This differs from os.UserCacheDir in that the os package can not import the os/user package. Either this has to be in the os/user package, or it has to simply return $HOME (on Unix).

What should it look like on Plan 9? @0intro

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@0intro 0intro commented Jul 19, 2018

On Plan 9, I think it should look like Unix, except the environment variable is called home instead of HOME.

The Home function would look like:

func Home() string {
        if v := os.Getenv("home"); v != "" {
                return v
        }
        // fallback
        if u, err := Current(); err == nil {
                return u.HomeDir
        }
        return ""
}
@josharian

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@josharian josharian commented Jul 19, 2018

This differs from os.UserCacheDir in that the os package can not import the os/user package.

FWIW, I still don’t understand why it is os.UserCacheDir instead of os/user.CacheDir.

@ianlancetaylor

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@ianlancetaylor ianlancetaylor commented Jul 19, 2018

FWIW, I still don’t understand why it is os.UserCacheDir instead of os/user.CacheDir.

#22536 (comment)
and subsequent discussion.

@rsc

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@rsc rsc commented Jul 23, 2018

os.UserHomeDir is OK to add, alongside os.UserCacheDir. The "User" in UserCacheDir was there to distinguish the user-local cache directory from any system-wide cache directories. There is less ambiguity for HomeDir but maybe UserHomeDir fits next to UserCacheDir better.

euank added a commit to euank/jump that referenced this issue Sep 3, 2018
As discussed in golang/go#26463, Go's
'user.Current().HomeDir' does not do the right thing.
The 'HOME' environment variable is meant to take precedent over
whatever's in /etc/passwd.

This updates the config directory initialization code to use the correct
home directory.
euank added a commit to euank/jump that referenced this issue Sep 4, 2018
As discussed in golang/go#26463, Go's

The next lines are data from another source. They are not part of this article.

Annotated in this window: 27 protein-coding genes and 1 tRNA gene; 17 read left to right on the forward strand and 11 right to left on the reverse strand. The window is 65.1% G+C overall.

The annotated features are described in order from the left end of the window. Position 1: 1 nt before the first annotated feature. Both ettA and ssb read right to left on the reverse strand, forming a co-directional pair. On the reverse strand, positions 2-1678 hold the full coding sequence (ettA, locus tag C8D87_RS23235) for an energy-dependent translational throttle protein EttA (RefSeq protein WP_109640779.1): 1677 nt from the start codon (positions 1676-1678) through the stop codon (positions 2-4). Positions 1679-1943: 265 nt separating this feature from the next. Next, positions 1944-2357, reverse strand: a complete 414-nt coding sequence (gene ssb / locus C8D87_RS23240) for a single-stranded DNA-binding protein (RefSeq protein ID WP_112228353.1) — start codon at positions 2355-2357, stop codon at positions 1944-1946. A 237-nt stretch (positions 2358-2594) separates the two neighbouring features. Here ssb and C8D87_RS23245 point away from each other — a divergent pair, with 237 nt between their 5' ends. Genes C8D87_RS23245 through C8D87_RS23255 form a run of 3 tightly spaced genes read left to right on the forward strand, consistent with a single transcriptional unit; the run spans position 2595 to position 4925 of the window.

'user.Current().HomeDir' does not do the right thing.
The 'HOME' environment variable is meant to take precedent over
whatever's in /etc/passwd.

This updates the config directory initialization code to use the correct
home directory.
@bradfitz bradfitz added the NeedsFix label Oct 3, 2018
@gopherbot gopherbot removed the NeedsDecision label Oct 3, 2018
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@gopherbot gopherbot commented Oct 3, 2018

Change https://golang.org/cl/139418 mentions this issue: os: add UserHomeDir

@gopherbot gopherbot closed this in fa1a49a Oct 3, 2018
gopherbot pushed a commit that referenced this issue Oct 4, 2018
As pointed out in #26463,
HOME (or equivalent) environment variable (rather than the
value obtained by parsing /etc/passwd or the like) should be
used to obtain user's home directory.

Since commit fa1a49a there's a method to obtain
user's home directory -- use it here.

Change-Id: I852fbb24249bcfe08f3874fae6e7b9d01d869190
Reviewed-on: https://go-review.googlesource.com/c/139426
Reviewed-by: Brad Fitzpatrick <bradfitz@golang.org>
Run-TryBot: Brad Fitzpatrick <bradfitz@golang.org>
TryBot-Result: Gobot Gobot <gobot@golang.org>
@stapelberg

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@stapelberg stapelberg commented Nov 2, 2018

Is it intentional that UserHomeDir no longer matches UserCacheDir in how errors are handled?

UserHomeDir unconditionally returns Getenv("HOME"), whereas commit 50bd1c4 changed UserCacheDir to return an error instead of an empty string when HOME is unset.

Shouldn’t they be consistent?

@ianlancetaylor

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@ianlancetaylor ianlancetaylor commented Nov 2, 2018

@stapelberg Thanks, opened #28562 for this.

JackOfMostTrades pushed a commit to JackOfMostTrades/go-crypto that referenced this issue Feb 3, 2019
As pointed out in golang/go#26463,
HOME (or equivalent) environment variable (rather than the
value obtained by parsing /etc/passwd or the like) should be
used to obtain user's home directory.

Since commit fa1a49aa556d8 there's a method to obtain
user's home directory -- use it here.

Change-Id: I852fbb24249bcfe08f3874fae6e7b9d01d869190
Reviewed-on: https://go-review.googlesource.com/c/139426
Reviewed-by: Brad Fitzpatrick <bradfitz@golang.org>
Run-TryBot: Brad Fitzpatrick <bradfitz@golang.org>
TryBot-Result: Gobot Gobot <gobot@golang.org>
@golang golang locked and limited conversation to collaborators Nov 2, 2019